Much like learning a new language or playing guitar, good leadership takes practice and dedication. These resolutions will go a long way towards fostering an open, trusting, and productive work environment while allowing leaders to thrive. Happy New Year, indeed!


For more information about creating a culture of leadership and investing in your employees, contact the experts at Sounding Board.

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Lori Mazan

Co-Founder & Chief Coaching Officer

Lori Mazan is the Co-Founder and Chief Coaching Officer of Sounding Board, the preeminent global leadership development enterprise platform changing the face of leadership development through innovative technology for leaders at all levels of an organization. Lori is a seasoned executive coach who has guided hundreds of corporate executives through 1:1 coaching focused on business outcomes and developing critical leadership skills. Client companies advanced by Lori’s expertise include Fortune titans such as Chevron and Sprint as well as high growth and public companies like Intellikine, and Tapjoy, plus 10XGenomics, which became a public company in 2019 while top executives worked with Lori and the Sounding Board team.
Lori has spent the last 25 years coaching C-Suite executives to leadership excellence. Many of those public and private company CEO’s expressed that they would have liked this caliber of coaching earlier in their careers. Inspired by these experiences, Lori joined with Christine to launch Sounding Board as a feedback-driven, cloud-based leadership coaching platform that could maintain best-in-class leadership coaching while lowering costs to make it affordable and scalable for leaders at every level of their careers.
Before founding Sounding Board, Lori received her Masters’ in Adult Educational Psychology/Counseling from the University of San Francisco and a Bachelors’ in Psychology from the University of Virginia. Lori is an educator and has spent over 10 years as a professor of social psychology and group dynamics while acting as the interim Dean of Students at Holy Names University, She is certified by the industry’s gold standard, the Coaches Training Institute, and is a founding member of the Genentech Preferred Network of Coaches. Sounding Board is one of <3% of sole female founded startups receiving venture funding. In 2019 Sounding Board was selected as 1 of 7 startups (out of 100+ applicants) as part of SAP’s HR tech cohort, a group that represents the rising stars of the next-gen HR ecosystem.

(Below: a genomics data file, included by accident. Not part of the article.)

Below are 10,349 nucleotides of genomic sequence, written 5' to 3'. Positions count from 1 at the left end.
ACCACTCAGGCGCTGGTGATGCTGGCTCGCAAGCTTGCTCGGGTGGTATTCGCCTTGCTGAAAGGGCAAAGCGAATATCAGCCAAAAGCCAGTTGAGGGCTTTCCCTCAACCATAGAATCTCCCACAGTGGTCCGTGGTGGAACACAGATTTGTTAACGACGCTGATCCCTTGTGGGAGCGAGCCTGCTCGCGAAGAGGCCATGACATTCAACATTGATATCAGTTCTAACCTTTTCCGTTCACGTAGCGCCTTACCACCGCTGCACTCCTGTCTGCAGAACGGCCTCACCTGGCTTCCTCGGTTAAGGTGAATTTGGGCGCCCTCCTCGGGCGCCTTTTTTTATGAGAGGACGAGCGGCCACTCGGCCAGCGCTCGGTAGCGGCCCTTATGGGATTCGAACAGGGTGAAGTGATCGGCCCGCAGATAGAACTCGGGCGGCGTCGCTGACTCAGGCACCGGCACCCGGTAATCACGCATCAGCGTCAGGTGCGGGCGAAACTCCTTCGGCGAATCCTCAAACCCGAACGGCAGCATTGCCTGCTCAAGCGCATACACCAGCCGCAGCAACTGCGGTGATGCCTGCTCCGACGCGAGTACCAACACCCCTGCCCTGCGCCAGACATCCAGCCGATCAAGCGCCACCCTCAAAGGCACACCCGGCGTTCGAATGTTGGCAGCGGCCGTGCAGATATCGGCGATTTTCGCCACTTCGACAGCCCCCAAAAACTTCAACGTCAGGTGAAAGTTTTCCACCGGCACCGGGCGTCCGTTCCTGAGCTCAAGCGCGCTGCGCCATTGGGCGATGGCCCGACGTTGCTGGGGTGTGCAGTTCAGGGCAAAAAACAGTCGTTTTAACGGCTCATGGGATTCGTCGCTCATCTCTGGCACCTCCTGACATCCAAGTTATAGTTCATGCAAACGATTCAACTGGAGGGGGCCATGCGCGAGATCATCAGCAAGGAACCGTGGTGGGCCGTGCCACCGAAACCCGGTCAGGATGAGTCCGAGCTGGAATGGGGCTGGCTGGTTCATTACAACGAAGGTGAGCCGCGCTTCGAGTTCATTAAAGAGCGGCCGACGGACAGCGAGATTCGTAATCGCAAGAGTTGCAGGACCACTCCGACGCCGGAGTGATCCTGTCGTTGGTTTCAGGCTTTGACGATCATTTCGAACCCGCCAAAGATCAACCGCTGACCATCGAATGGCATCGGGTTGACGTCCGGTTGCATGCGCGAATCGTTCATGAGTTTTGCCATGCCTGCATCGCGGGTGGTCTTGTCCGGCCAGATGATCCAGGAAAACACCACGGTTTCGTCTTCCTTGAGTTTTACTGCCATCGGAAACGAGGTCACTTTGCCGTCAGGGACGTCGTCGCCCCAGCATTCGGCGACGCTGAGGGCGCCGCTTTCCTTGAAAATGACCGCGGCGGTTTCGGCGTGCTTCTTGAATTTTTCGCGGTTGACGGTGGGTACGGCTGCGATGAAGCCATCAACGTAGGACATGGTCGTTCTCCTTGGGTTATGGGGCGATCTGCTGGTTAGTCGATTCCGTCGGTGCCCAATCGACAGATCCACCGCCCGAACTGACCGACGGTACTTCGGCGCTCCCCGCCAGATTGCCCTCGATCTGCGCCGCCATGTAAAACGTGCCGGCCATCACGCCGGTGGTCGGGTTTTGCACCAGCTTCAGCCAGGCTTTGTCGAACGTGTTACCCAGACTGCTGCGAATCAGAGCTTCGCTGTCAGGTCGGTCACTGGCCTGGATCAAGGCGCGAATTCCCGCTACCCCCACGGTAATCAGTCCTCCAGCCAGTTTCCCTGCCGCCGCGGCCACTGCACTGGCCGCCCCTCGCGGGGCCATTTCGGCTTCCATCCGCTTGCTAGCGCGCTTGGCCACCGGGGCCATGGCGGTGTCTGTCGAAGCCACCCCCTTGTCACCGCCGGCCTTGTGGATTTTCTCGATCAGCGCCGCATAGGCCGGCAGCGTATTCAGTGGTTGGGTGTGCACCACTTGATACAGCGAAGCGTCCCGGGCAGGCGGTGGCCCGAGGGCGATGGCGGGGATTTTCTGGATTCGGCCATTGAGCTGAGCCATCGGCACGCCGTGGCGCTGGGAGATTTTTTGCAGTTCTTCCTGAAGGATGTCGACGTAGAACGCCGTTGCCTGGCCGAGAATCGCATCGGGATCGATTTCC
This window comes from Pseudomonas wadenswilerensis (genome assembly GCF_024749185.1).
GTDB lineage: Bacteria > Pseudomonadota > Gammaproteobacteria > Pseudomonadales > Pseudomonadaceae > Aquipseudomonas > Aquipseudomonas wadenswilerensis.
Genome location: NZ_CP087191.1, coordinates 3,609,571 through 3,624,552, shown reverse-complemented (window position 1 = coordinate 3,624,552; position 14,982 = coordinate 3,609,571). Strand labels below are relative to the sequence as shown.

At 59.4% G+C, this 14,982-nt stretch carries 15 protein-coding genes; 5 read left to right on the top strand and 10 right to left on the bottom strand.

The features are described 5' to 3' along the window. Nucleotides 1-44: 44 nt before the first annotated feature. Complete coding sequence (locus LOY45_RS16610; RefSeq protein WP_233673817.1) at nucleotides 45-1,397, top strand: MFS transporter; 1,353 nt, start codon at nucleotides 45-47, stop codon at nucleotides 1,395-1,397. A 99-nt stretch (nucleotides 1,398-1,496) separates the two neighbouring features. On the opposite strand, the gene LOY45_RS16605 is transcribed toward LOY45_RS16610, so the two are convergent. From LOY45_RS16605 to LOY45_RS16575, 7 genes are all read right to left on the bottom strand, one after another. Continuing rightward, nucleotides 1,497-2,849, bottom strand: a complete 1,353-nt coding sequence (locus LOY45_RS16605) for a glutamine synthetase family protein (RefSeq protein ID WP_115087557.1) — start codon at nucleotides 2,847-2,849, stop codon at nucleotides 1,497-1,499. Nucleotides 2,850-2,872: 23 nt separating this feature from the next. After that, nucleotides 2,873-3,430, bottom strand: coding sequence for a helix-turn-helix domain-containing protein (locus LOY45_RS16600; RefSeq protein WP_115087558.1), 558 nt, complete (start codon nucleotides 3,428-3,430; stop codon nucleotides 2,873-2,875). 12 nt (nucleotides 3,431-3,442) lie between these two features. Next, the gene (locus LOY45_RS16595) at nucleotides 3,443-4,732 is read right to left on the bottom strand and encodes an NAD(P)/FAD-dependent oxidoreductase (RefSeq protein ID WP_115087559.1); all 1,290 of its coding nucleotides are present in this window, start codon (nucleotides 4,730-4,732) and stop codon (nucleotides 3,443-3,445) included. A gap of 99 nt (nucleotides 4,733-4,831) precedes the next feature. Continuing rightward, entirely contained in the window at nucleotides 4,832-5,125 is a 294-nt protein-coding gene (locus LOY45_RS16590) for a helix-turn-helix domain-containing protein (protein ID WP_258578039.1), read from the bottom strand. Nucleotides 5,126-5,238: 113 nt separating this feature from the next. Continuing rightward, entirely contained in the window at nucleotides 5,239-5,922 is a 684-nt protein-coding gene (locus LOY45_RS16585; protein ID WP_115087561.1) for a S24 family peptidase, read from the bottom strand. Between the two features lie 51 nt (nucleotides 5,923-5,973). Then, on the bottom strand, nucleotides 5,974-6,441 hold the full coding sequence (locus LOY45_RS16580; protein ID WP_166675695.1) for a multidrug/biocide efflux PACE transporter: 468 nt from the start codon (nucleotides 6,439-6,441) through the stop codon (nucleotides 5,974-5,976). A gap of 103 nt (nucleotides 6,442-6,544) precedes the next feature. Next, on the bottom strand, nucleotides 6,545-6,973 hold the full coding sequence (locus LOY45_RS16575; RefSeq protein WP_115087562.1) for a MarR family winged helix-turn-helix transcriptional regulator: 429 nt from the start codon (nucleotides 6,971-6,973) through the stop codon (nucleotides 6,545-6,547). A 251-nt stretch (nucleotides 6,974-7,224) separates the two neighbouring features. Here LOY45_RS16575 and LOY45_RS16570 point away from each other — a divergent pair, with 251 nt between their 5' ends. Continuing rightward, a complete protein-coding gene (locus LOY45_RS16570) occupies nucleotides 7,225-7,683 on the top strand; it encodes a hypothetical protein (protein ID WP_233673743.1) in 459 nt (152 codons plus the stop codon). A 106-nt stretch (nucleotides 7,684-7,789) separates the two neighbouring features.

Christine Tao

Co-Founder & CEO Sounding Board, Inc.

Christine Tao is the co-founder & CEO at Sounding Board, a Silicon Valley startup redefining how organizations are developing their leaders. Her extraordinarily rapid career growth to executive management in the media, mobile and tech sectors of Silicon Valley became her inspiration for founding Sounding Board. As she began to manage larger teams and be responsible for growing revenues, it became clear that she needed a “sounding board” to coach her on the development of her leadership skills. That’s where her Sounding Board co-founder, Lori Mazan came on the scene. A seasoned executive coach focused on leadership development, Lori coached Christine on real-world leadership skills that had a direct impact on business outcomes. Based on her positive and impactful experience with leadership development, Christine was driven to make leadership development coaching accessible to people at all levels of the organization.
Christine advises several startups, is a budding angel investor and is also a Tory Burch Foundation Fellow, a foundation dedicated to investing in the success and sustainability of women entrepreneurs.
Prior to co-founding Sounding Board, Christine was a Senior Vice President of Developer Relations at Tapjoy, a venture-backed, leading mobile advertising & publishing network. She led the growth of Tapjoy’s publisher advertising business from 0 to over $100 million in revenues in less than 3 years. Prior to that she led e-commerce partnerships and strategy at YouTube. Christine holds an MBA in Marketing & Operations from Wharton and a BA in Business Administration from UC Berkeley.